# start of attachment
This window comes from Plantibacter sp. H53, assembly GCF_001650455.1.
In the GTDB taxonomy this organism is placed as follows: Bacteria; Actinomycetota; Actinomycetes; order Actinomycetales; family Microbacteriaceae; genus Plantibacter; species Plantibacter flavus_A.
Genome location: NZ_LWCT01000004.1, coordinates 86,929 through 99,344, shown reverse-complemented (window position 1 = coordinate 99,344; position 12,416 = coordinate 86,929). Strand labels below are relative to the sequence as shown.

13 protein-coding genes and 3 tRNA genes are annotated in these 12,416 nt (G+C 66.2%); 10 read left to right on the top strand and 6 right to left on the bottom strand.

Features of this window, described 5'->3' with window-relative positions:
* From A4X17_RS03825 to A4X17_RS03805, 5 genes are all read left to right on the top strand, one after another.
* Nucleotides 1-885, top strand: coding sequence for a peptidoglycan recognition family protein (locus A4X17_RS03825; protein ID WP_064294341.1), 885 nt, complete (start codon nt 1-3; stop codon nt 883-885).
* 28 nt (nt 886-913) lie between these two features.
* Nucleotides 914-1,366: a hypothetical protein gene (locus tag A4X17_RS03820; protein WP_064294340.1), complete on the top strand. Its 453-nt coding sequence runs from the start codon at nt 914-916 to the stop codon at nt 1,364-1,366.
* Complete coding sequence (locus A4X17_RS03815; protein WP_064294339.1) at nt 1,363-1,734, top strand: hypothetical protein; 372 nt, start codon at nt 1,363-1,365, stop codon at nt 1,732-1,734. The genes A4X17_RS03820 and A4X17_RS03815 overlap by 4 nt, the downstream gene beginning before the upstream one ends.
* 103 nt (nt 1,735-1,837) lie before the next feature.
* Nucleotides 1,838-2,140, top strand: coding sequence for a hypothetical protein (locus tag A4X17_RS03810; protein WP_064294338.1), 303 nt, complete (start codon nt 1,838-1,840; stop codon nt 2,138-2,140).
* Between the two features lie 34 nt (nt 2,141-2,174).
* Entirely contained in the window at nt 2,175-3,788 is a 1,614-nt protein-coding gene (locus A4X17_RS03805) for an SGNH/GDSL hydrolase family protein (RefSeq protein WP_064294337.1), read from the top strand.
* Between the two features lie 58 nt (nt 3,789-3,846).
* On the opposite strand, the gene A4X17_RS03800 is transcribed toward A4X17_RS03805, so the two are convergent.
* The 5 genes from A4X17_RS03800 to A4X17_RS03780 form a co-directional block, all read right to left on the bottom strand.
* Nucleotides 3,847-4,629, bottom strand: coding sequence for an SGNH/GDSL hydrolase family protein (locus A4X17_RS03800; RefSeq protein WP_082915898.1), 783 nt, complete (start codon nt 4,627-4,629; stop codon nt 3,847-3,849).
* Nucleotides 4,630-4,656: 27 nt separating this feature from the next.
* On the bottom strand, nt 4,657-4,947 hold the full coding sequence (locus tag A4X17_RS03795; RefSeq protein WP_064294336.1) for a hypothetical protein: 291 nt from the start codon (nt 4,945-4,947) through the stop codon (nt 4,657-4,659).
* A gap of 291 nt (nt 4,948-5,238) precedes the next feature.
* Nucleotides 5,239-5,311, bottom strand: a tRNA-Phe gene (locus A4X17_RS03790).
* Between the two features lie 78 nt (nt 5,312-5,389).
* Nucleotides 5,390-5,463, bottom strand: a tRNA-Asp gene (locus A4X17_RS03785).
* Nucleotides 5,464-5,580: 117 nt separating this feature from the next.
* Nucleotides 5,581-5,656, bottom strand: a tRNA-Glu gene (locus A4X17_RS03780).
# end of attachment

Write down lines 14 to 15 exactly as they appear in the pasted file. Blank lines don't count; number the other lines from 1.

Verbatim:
* Entirely contained in the window at nt 2,175-3,788 is a 1,614-nt protein-coding gene (locus A4X17_RS03805) for an SGNH/GDSL hydrolase family protein (RefSeq protein WP_064294337.1), read from the top strand.
* Between the two features lie 58 nt (nt 3,789-3,846).